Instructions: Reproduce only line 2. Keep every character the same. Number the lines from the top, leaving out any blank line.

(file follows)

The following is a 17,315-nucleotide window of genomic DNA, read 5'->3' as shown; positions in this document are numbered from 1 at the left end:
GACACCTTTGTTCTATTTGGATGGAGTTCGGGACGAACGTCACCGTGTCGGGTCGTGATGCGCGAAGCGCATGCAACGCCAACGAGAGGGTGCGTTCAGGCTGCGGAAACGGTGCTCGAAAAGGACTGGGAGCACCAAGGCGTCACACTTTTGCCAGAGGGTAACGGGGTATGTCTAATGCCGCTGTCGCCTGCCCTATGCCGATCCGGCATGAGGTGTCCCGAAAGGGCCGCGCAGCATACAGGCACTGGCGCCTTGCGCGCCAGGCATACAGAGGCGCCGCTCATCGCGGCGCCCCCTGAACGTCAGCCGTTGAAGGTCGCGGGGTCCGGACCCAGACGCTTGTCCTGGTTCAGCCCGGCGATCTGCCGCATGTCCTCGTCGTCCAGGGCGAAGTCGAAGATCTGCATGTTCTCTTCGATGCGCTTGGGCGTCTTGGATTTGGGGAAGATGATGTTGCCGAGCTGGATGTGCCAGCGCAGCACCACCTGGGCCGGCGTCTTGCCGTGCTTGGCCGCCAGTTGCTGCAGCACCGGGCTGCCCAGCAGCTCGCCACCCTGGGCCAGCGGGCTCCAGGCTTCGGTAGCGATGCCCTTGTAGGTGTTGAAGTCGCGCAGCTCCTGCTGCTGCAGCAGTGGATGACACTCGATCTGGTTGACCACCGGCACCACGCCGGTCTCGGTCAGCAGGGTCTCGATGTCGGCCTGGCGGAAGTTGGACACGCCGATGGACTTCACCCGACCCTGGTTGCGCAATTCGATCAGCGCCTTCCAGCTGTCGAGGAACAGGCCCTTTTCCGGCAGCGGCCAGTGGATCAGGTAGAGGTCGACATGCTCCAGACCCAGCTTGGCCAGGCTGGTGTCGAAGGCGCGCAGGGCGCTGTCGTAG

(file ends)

GACACCTTTGTTCTATTTGGATGGAGTTCGGGACGAACGTCACCGTGTCGGGTCGTGATGCGCGAAGCGCATGCAACGCCAACGAGAGGGTGCGTTCAGGCTGCGGAAACGGTGCTCGAAAAGGACTGGGAGCACCAAGGCGTCACACTTTTGCCAGAGGGTAACGGGGTATGTCTAATGCCGCTGTCGCCTGCCCTATGCCGATCCGGCATGAGGTGTCCCGAAAGGGCCGCGCAGCATACAGGCACTGGCGCCTTGCGCGCCAGGCATACAGAGGCGCCGCTCATCGCGGCGCCCCCTGAACGTCAGCCGTTGAAGGTCGCGGGGTCCGGACCCAGACGCTTGTCCTGGTTCAGCCCGGCGATCTGCCGCATGTCCTCGTCGTCCAGGGCGAAGTCGAAGATCTGCATGTTCTCTTCGATGCGCTTGGGCGTCTTGGATTTGGGGAAGATGATGTTGCCGAGCTGGATGTGCCAGCGCAGCACCACCTGGGCCGGCGTCTTGCCGTGCTTGGCCGCCAGTTGCTGCAGCACCGGGCTGCCCAGCAGCTCGCCACCCTGGGCCAGCGGGCTCCAGGCTTCGGTAGCGATGCCCTTGTAGGTGTTGAAGTCGCGCAGCTCCTGCTGCTGCAGCAGTGGATGACACTCGATCTGGTTGACCACCGGCACCACGCCGGTCTCGGTCAGCAGGGTCTCGATGTCGGCCTGGCGGAAGTTGGACACGCCGATGGACTTCACCCGACCCTGGTTGCGCAATTCGATCAGCGCCTTCCAGCTGTCGAGGAACAGGCCCTTTTCCGGCAGCGGCCAGTGGATCAGGTAGAGGTCGACATGCTCCAGACCCAGCTTGGCCAGGCTGGTGTCGAAGGCGCGCAGGGCGCTGTCGTAG